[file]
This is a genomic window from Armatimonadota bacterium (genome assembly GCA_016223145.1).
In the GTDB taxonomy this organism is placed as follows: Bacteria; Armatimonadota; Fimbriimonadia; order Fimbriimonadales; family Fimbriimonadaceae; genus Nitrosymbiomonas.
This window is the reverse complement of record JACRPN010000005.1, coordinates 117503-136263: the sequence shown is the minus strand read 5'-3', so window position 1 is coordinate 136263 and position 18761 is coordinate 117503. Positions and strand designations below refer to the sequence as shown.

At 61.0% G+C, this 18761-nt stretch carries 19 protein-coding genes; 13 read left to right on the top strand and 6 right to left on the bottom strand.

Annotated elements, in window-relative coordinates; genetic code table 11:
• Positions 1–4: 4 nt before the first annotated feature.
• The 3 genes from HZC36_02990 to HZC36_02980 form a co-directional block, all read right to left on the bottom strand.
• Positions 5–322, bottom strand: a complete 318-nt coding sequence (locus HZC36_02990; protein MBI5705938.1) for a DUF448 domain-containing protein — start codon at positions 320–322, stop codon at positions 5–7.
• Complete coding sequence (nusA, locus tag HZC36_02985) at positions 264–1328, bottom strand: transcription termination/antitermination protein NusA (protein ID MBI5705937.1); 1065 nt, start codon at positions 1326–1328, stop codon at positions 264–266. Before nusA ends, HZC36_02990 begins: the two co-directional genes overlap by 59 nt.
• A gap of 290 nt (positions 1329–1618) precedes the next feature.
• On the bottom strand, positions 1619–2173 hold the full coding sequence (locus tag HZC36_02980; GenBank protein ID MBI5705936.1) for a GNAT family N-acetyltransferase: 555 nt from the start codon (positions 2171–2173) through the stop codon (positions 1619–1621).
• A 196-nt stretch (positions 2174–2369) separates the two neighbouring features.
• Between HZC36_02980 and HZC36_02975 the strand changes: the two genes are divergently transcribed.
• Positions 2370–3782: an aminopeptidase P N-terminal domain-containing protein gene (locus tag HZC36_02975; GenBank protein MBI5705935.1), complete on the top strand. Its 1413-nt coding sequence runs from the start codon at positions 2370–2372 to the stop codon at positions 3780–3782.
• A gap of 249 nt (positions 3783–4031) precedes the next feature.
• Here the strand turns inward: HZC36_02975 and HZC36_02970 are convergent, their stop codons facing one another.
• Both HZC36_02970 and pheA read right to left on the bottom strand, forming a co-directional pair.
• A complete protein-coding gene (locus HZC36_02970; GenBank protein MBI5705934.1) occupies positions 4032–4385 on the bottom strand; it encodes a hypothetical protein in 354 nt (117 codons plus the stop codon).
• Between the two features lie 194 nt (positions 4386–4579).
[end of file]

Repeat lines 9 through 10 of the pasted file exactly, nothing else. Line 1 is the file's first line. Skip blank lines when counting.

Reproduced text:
• Complete coding sequence (nusA, locus tag HZC36_02985) at positions 264–1328, bottom strand: transcription termination/antitermination protein NusA (protein ID MBI5705937.1); 1065 nt, start codon at positions 1326–1328, stop codon at positions 264–266. Before nusA ends, HZC36_02990 begins: the two co-directional genes overlap by 59 nt.
• A gap of 290 nt (positions 1329–1618) precedes the next feature.